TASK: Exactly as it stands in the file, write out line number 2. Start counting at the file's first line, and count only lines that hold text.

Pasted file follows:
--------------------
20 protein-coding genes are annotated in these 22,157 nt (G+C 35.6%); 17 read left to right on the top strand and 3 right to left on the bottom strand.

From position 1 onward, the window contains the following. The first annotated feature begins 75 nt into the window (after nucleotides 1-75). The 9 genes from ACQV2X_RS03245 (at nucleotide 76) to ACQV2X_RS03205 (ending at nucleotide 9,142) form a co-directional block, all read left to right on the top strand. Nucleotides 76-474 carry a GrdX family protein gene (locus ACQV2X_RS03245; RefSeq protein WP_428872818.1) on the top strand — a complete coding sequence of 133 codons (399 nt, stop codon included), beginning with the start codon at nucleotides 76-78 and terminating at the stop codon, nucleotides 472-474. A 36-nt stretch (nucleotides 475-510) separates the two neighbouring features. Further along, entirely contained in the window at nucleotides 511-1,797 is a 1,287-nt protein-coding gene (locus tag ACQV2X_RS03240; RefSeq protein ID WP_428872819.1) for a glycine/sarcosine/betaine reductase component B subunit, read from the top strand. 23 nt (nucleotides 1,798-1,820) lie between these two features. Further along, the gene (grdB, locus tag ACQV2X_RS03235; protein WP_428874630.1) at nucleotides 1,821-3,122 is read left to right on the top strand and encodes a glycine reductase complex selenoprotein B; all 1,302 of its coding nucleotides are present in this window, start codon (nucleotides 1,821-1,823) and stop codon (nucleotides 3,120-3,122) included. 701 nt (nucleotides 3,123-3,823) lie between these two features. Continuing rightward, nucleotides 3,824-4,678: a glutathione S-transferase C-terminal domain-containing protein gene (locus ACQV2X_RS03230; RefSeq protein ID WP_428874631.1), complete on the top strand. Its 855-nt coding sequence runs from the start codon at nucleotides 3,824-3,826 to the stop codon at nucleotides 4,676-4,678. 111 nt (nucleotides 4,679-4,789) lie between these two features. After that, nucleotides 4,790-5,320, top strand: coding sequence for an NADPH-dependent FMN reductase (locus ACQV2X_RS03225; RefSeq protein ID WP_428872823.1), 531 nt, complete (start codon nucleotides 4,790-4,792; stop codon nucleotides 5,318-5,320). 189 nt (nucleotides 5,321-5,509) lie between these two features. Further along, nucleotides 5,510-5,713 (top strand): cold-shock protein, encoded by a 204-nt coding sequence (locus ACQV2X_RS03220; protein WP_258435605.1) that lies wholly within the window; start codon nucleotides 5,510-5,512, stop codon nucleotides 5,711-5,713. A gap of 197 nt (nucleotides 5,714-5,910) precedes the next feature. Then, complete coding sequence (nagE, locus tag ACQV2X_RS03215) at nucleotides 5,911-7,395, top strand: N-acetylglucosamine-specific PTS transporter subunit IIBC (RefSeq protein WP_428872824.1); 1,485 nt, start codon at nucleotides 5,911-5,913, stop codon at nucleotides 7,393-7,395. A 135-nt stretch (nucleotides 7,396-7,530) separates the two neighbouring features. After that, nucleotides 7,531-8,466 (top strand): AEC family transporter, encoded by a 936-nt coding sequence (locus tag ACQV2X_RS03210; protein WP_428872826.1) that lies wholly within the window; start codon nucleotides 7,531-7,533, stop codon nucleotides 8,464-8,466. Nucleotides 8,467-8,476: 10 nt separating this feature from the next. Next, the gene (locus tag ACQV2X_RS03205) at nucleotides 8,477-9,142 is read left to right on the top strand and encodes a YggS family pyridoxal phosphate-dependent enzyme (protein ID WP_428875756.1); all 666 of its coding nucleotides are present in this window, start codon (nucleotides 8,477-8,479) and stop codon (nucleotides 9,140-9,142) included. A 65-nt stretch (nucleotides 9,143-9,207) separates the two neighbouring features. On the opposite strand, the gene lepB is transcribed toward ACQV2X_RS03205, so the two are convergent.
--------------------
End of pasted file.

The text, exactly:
From position 1 onward, the window contains the following. The first annotated feature begins 75 nt into the window (after nucleotides 1-75). The 9 genes from ACQV2X_RS03245 (at nucleotide 76) to ACQV2X_RS03205 (ending at nucleotide 9,142) form a co-directional block, all read left to right on the top strand. Nucleotides 76-474 carry a GrdX family protein gene (locus ACQV2X_RS03245; RefSeq protein WP_428872818.1) on the top strand — a complete coding sequence of 133 codons (399 nt, stop codon included), beginning with the start codon at nucleotides 76-78 and terminating at the stop codon, nucleotides 472-474. A 36-nt stretch (nucleotides 475-510) separates the two neighbouring features. Further along, entirely contained in the window at nucleotides 511-1,797 is a 1,287-nt protein-coding gene (locus tag ACQV2X_RS03240; RefSeq protein ID WP_428872819.1) for a glycine/sarcosine/betaine reductase component B subunit, read from the top strand. 23 nt (nucleotides 1,798-1,820) lie between these two features. Further along, the gene (grdB, locus tag ACQV2X_RS03235; protein WP_428874630.1) at nucleotides 1,821-3,122 is read left to right on the top strand and encodes a glycine reductase complex selenoprotein B; all 1,302 of its coding nucleotides are present in this window, start codon (nucleotides 1,821-1,823) and stop codon (nucleotides 3,120-3,122) included. 701 nt (nucleotides 3,123-3,823) lie between these two features. Continuing rightward, nucleotides 3,824-4,678: a glutathione S-transferase C-terminal domain-containing protein gene (locus ACQV2X_RS03230; RefSeq protein ID WP_428874631.1), complete on the top strand. Its 855-nt coding sequence runs from the start codon at nucleotides 3,824-3,826 to the stop codon at nucleotides 4,676-4,678. 111 nt (nucleotides 4,679-4,789) lie between these two features. After that, nucleotides 4,790-5,320, top strand: coding sequence for an NADPH-dependent FMN reductase (locus ACQV2X_RS03225; RefSeq protein ID WP_428872823.1), 531 nt, complete (start codon nucleotides 4,790-4,792; stop codon nucleotides 5,318-5,320). 189 nt (nucleotides 5,321-5,509) lie between these two features. Further along, nucleotides 5,510-5,713 (top strand): cold-shock protein, encoded by a 204-nt coding sequence (locus ACQV2X_RS03220; protein WP_258435605.1) that lies wholly within the window; start codon nucleotides 5,510-5,512, stop codon nucleotides 5,711-5,713. A gap of 197 nt (nucleotides 5,714-5,910) precedes the next feature. Then, complete coding sequence (nagE, locus tag ACQV2X_RS03215) at nucleotides 5,911-7,395, top strand: N-acetylglucosamine-specific PTS transporter subunit IIBC (RefSeq protein WP_428872824.1); 1,485 nt, start codon at nucleotides 5,911-5,913, stop codon at nucleotides 7,393-7,395. A 135-nt stretch (nucleotides 7,396-7,530) separates the two neighbouring features. After that, nucleotides 7,531-8,466 (top strand): AEC family transporter, encoded by a 936-nt coding sequence (locus tag ACQV2X_RS03210; protein WP_428872826.1) that lies wholly within the window; start codon nucleotides 7,531-7,533, stop codon nucleotides 8,464-8,466. Nucleotides 8,467-8,476: 10 nt separating this feature from the next. Next, the gene (locus tag ACQV2X_RS03205) at nucleotides 8,477-9,142 is read left to right on the top strand and encodes a YggS family pyridoxal phosphate-dependent enzyme (protein ID WP_428875756.1); all 666 of its coding nucleotides are present in this window, start codon (nucleotides 8,477-8,479) and stop codon (nucleotides 9,140-9,142) included. A 65-nt stretch (nucleotides 9,143-9,207) separates the two neighbouring features. On the opposite strand, the gene lepB is transcribed toward ACQV2X_RS03205, so the two are convergent.